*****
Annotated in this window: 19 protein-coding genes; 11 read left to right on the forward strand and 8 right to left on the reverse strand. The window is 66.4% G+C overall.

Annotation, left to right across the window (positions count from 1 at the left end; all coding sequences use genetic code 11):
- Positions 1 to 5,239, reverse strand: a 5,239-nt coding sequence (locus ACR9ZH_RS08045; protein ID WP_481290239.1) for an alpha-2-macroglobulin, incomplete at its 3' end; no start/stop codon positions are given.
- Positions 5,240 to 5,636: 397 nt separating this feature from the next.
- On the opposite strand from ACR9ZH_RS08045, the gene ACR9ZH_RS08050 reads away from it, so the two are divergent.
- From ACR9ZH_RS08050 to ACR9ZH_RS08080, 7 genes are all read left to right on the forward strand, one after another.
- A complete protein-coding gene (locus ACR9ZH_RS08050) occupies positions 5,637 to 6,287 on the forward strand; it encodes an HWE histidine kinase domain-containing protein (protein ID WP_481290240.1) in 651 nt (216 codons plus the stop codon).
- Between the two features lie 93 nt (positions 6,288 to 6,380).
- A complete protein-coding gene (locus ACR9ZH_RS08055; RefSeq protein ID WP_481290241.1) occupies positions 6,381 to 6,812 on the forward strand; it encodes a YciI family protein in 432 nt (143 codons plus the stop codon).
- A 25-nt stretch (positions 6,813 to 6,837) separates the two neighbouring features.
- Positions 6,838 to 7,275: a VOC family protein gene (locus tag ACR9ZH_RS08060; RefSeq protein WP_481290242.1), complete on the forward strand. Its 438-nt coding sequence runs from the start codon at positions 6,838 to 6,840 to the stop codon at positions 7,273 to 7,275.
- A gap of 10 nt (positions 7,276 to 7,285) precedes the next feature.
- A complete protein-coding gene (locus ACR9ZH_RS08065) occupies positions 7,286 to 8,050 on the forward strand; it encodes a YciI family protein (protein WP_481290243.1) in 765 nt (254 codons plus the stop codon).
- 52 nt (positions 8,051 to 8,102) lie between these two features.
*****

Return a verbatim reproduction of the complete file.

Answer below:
Annotated in this window: 19 protein-coding genes; 11 read left to right on the forward strand and 8 right to left on the reverse strand. The window is 66.4% G+C overall.

Annotation, left to right across the window (positions count from 1 at the left end; all coding sequences use genetic code 11):
- Positions 1 to 5,239, reverse strand: a 5,239-nt coding sequence (locus ACR9ZH_RS08045; protein ID WP_481290239.1) for an alpha-2-macroglobulin, incomplete at its 3' end; no start/stop codon positions are given.
- Positions 5,240 to 5,636: 397 nt separating this feature from the next.
- On the opposite strand from ACR9ZH_RS08045, the gene ACR9ZH_RS08050 reads away from it, so the two are divergent.
- From ACR9ZH_RS08050 to ACR9ZH_RS08080, 7 genes are all read left to right on the forward strand, one after another.
- A complete protein-coding gene (locus ACR9ZH_RS08050) occupies positions 5,637 to 6,287 on the forward strand; it encodes an HWE histidine kinase domain-containing protein (protein ID WP_481290240.1) in 651 nt (216 codons plus the stop codon).
- Between the two features lie 93 nt (positions 6,288 to 6,380).
- A complete protein-coding gene (locus ACR9ZH_RS08055; RefSeq protein ID WP_481290241.1) occupies positions 6,381 to 6,812 on the forward strand; it encodes a YciI family protein in 432 nt (143 codons plus the stop codon).
- A 25-nt stretch (positions 6,813 to 6,837) separates the two neighbouring features.
- Positions 6,838 to 7,275: a VOC family protein gene (locus tag ACR9ZH_RS08060; RefSeq protein WP_481290242.1), complete on the forward strand. Its 438-nt coding sequence runs from the start codon at positions 6,838 to 6,840 to the stop codon at positions 7,273 to 7,275.
- A gap of 10 nt (positions 7,276 to 7,285) precedes the next feature.
- A complete protein-coding gene (locus ACR9ZH_RS08065) occupies positions 7,286 to 8,050 on the forward strand; it encodes a YciI family protein (protein WP_481290243.1) in 765 nt (254 codons plus the stop codon).
- 52 nt (positions 8,051 to 8,102) lie between these two features.